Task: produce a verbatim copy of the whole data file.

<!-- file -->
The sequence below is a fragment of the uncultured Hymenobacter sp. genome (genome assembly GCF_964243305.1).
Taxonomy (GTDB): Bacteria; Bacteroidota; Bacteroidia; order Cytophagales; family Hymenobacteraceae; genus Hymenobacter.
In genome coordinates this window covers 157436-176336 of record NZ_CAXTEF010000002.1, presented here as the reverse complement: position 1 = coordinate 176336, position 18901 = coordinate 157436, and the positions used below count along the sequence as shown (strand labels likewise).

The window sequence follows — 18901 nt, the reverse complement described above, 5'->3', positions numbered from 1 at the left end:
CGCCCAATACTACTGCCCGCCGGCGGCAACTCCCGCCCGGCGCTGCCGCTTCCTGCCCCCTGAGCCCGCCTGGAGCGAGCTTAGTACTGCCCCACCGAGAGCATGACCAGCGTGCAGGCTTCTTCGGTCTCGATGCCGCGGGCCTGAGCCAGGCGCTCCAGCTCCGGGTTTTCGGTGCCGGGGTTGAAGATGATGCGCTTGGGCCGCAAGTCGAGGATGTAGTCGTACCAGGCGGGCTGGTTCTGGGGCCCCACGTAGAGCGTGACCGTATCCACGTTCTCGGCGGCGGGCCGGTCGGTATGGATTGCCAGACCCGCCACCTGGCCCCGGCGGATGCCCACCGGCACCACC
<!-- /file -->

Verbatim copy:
The sequence below is a fragment of the uncultured Hymenobacter sp. genome (genome assembly GCF_964243305.1).
Taxonomy (GTDB): Bacteria; Bacteroidota; Bacteroidia; order Cytophagales; family Hymenobacteraceae; genus Hymenobacter.
In genome coordinates this window covers 157436-176336 of record NZ_CAXTEF010000002.1, presented here as the reverse complement: position 1 = coordinate 176336, position 18901 = coordinate 157436, and the positions used below count along the sequence as shown (strand labels likewise).

The window sequence follows — 18901 nt, the reverse complement described above, 5'->3', positions numbered from 1 at the left end:
CGCCCAATACTACTGCCCGCCGGCGGCAACTCCCGCCCGGCGCTGCCGCTTCCTGCCCCCTGAGCCCGCCTGGAGCGAGCTTAGTACTGCCCCACCGAGAGCATGACCAGCGTGCAGGCTTCTTCGGTCTCGATGCCGCGGGCCTGAGCCAGGCGCTCCAGCTCCGGGTTTTCGGTGCCGGGGTTGAAGATGATGCGCTTGGGCCGCAAGTCGAGGATGTAGTCGTACCAGGCGGGCTGGTTCTGGGGCCCCACGTAGAGCGTGACCGTATCCACGTTCTCGGCGGCGGGCCGGTCGGTATGGATTGCCAGACCCGCCACCTGGCCCCGGCGGATGCCCACCGGCACCACC